A nose for the truth: Amole Gupte on ‘Sniff!!!’
- Donald Trump considering new order to replace travel ban, no decision yet
- China bans exports of some fuel products to North Korean line with UN sanctions
- Mark Zuckerberg plans to sell nearly 18% of his Facebook shares in next 18 months
- Pakistan shells Indian border posts, hamlets along IB, LoC in J&K, 7 injured
- Hurricane Maria skirts Turks and Caicos as Puerto Rico endures fresh flooding
Amole Gupte loves working with children, and has strong ideas about education and learning. This was evident in his script for Taare Zameen Par and from his first two films as director, Stanley Ka Dabba and Hawa Hawaai. He has so far preferred working with amateur child actors, who have often outshone the adults in his films. With his third film, Sniff!!!, Gupte sticks to the world of pre-teens and tells the story of an eight-year-old detective with a heightened sense of smell. Simultaneously, Gupte is also preparing for a biopic on badminton champion Saina Nehwal, starring Shraddha Kapoor. Edited excerpts from an interview:
Unlike your first three films, ‘Sniff!!!’ was an idea that was brought to you. What attracted you to the story?
I normally write my own stuff. But Eros was keen that I work with their young writers’ team. And that excited me. I heard four concepts out of which three were trash. But I got a good smell from this concept, which was about an eight-year-old boy who can’t smell. I was already on (the) Saina (biopic) by then, so I agreed to do it only if I could write it my way, in a milieu I know.
How did you find the actor who plays Sunny Gill?
I conducted an acting workshop in my office, for which I also approached the local gurdwaras to send children for a free arts and theatre workshop. The idea is to show some (Charlie) Chaplin, some (Majid) Majidi, talk, act a little, do some voice and expression exercises and have fun. That’s how we found Khushmeet Gill.
I found out much later that he has been acting since the age of 4 and is very experienced. He’s worked with Salman Khan and Akshay Kumar. He hoodwinked me, but he’s a sweetheart. What actually attracted me to him is the way he speaks. He doesn’t speak like a Mumbai boy with an anglicized accent. You feel he has come straight from Punjab. He is the most experienced actor, but there are others who were quite a revelation.
What is it about the sense of smell that makes it an interesting theme?
When you can smell nice things, you can also smell bad things; that is the nature of the screenplay. When the nose gets overactive and becomes a superpower, it could land you in trouble. This is where the detective business comes in.
Not having a sense of smell would be disastrous. I have a cousin who, along with many other things he lost in an accident, also lost his sense of smell. When I watch him eating I feel he is doing it as a drill, there is no soul. I also have a friend who didn’t have a sense of smell from birth. Poor fellow, they make him do all the dirty things in the house. It’s an olfactory dysfunction, a kind of disability from birth. What makes that worse is that when the olfactory sense is non-existent, the taste buds also lose their sheen.
Does Sunny’s superpower make him a superhero?
Sunny is born without a sense of smell and then, when he suddenly gets it, it is very acute. What is a superpower, though? America is a superpower, but is America superheroic? When you have a superpower, but don’t wield it correctly, it can be perceived as meddling for political gain —that is not superheroism. For superheroism, you need a philosophy.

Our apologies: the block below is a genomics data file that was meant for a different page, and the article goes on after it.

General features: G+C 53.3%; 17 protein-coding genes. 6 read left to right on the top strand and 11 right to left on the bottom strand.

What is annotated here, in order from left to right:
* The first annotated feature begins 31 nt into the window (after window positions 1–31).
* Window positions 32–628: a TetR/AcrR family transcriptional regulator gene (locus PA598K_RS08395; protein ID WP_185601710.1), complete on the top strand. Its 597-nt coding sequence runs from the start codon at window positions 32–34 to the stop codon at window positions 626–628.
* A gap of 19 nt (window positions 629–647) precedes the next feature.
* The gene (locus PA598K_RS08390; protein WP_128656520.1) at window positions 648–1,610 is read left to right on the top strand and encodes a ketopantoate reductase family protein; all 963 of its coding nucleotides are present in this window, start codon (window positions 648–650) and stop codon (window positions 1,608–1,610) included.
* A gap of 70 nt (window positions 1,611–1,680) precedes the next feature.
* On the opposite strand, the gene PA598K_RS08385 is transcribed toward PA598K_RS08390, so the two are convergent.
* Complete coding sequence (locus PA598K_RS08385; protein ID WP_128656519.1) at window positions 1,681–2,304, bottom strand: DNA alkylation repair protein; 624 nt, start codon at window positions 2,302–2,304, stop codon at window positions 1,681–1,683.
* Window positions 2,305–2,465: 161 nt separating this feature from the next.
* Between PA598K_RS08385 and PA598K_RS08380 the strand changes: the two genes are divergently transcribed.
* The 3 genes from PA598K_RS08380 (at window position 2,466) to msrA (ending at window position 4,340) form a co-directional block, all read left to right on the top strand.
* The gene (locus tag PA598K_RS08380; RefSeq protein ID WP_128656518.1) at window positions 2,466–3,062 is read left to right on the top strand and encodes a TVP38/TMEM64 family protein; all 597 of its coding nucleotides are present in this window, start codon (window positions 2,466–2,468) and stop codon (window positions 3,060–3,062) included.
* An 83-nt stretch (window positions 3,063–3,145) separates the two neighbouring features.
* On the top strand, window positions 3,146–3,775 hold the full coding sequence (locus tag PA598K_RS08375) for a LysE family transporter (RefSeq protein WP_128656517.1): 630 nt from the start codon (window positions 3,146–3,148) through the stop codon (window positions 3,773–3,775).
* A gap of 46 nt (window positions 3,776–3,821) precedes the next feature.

Our hero’s philosophy opens up in the climax and that is something you should carry home. That’s very important to me, because I want to make films with children, but I am not interested in making childish films. Adults are foolish enough to think children don’t have minds, and that’s a very wide gap.
Does Sunny have a sidekick, like Watson is to Sherlock or Robin is to Batman?
Yes, yes. When Enid Blyton wrote about Fatty, it was The Mystery Of The Burnt Cottage that started the association (referring to the Five Find-Outers series). So we have looked at this film like Burnt Cottage and not given them all the firearms from day one. This is an origin story.
From here you go on to the Saina Nehwal biopic, moving into an older age bracket.
Actually, even in that she is eight years old. My interest is in Saina’s childhood, and her origins. Here is a child who showed promise and a family that rallied to help make her into world No.1. That’s an inspirational story. She was the junior world champion at the Czech Open at barely 13, a child.
At the same time, I am interested in exploring the impact of her parents on her choices. Were their decisions fair or unfair, because the girl had no childhood? I am examining the phenomenon of Saina. And her family is on board because the beauty of being an achiever is that, having stood on the pedestal, you don’t mind what you have lost on the way. Shraddha is training hard for the part of the older Saina.
Is there anything else brewing?
Yes. I have just made a short film called The Return Of One Idiot. I’m taking it to schools and colleges. It’s a fictional story based on real experiences and examines what happens if you don’t have financial security. I explore what happened to those who gave away all they had to their children and look where they landed up. Others continue to work into old age in order to be self-sufficient. It’s based on real stories but performed by actors.
Sniff!!! released on Friday.